In the time of a global pandemic, early childhood educators are discovering how to be and play together while we are apart. Some of us are playing in the digital sandboxes of remote learning. Yet for many, teaching and learning at a distance feels contradictory to the foundation of early childhood education. We all have big feelings about this.

As coaches, we (Andrea and Lori, early childhood coaches at the Institute) are talking with teachers about our new reality in early learning. As we reflect upon the changes all around us, we find the heart of early learning is still just that: our hearts. We make caring connections with our children and with families. At the heart of children’s learning are social interactions between humans with feelings.

In our separate homes, we asked ourselves— what can an educator do? How can we support children’s learning at a distance? Andrea had the idea to revise sessions she developed on puppetry. Lori loved the idea as puppetry offers a route to engage families in creative play. Our collaboration began after reflecting on our work with coachees and this wish: to put puppets into the hands of teachers and children.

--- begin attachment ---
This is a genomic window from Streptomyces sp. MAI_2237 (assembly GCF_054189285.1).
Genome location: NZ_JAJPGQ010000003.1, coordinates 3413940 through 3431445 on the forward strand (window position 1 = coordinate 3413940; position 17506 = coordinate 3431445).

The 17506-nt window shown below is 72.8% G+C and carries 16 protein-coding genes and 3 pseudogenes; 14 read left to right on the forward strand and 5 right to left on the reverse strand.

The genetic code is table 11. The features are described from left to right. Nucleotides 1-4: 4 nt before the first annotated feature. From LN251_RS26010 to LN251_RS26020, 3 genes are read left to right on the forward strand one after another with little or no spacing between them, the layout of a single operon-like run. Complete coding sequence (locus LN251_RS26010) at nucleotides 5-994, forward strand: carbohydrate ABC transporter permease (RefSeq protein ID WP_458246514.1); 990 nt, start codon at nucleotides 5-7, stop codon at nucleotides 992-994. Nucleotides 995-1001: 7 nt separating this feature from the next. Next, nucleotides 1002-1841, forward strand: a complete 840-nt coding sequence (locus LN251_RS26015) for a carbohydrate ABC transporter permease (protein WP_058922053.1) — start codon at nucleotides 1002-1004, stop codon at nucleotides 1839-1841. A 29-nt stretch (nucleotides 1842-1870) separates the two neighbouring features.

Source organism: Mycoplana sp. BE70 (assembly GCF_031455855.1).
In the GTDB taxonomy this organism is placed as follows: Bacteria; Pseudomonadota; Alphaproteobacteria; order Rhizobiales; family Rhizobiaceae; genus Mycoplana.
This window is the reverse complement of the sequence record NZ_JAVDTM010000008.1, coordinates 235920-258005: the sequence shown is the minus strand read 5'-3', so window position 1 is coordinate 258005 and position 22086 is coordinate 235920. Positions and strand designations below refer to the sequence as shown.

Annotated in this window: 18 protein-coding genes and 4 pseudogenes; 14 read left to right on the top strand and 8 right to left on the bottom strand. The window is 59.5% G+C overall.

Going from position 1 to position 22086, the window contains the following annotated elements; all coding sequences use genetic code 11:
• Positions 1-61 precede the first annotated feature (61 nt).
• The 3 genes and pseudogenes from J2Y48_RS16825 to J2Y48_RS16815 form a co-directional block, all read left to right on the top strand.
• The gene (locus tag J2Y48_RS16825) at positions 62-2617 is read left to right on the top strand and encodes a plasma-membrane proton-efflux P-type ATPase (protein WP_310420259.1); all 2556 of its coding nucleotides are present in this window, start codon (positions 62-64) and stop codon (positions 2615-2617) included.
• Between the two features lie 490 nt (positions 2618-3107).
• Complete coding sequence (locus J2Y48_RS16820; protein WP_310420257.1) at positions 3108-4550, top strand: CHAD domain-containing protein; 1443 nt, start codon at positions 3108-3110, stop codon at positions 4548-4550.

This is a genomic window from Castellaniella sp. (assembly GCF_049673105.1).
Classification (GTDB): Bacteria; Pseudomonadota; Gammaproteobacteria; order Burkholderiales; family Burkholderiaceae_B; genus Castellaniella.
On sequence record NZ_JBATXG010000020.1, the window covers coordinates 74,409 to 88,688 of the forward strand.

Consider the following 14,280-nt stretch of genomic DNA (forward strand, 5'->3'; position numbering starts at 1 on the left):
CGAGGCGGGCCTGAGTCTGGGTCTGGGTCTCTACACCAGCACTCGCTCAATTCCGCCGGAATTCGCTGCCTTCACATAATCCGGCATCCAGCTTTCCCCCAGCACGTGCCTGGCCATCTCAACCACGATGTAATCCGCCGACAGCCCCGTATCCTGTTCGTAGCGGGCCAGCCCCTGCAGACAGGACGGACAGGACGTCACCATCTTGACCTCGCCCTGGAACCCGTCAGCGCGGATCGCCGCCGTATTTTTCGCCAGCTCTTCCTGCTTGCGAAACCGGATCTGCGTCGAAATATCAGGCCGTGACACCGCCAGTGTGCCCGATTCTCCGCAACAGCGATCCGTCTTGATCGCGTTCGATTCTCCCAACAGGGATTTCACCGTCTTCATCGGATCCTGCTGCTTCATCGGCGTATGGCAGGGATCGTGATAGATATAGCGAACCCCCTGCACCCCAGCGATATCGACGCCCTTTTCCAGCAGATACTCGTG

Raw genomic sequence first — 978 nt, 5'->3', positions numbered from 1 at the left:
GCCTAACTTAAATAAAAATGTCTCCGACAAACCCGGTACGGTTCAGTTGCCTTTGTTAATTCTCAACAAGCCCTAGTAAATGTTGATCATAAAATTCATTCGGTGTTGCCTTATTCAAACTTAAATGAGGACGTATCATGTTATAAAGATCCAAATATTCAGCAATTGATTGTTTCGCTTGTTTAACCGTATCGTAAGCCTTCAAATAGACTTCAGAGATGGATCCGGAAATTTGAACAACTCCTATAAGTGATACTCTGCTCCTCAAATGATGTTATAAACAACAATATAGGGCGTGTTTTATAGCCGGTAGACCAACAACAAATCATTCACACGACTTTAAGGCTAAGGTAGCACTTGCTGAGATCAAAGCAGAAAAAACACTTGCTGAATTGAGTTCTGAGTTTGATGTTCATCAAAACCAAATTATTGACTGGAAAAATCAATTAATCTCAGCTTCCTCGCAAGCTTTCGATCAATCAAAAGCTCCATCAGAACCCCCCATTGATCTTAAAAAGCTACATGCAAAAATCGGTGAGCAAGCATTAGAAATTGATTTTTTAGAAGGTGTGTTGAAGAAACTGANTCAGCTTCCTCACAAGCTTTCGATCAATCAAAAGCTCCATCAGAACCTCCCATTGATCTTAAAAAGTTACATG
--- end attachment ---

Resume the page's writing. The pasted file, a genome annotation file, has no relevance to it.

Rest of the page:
The result of our thoughts and collaboration is a new resource: “Puppetry Activities for Preschool Children and Families.” Each activity offers flexible structure, includes ideas for books to provoke children’s thinking, and ways to support them in making decisions. Feel free to personalize and tailor these for children’s interests and build on their strengths. 

We imagine you, your children, and their families might create puppets even if you have never done it before. Puppets can be made with the simplest of materials found in the home. Children might animate any object and call it a puppet. Families might make a puppet for their child – toys made for children with love are always children’s greatest treasures. Or children and families might work together to create a puppet. If you are meeting via video conference, maybe the screen space can become a puppet theatre or a puppet party. Bring a willingness to explore, engage your senses, problem-solve, and invite back and forth exchanges. Although we are apart, we can try to carve out time and space to play together.

We will ask for your feedback, and we hope to feature ways that you invite children to explore materials and engage in creative projects. In the playful process of creation, children and families thrive. It is essential to care for one another—body, mind, and soul—now, as always, as early childhood educators. 

Download “Puppetry Activities for Preschool Children and Families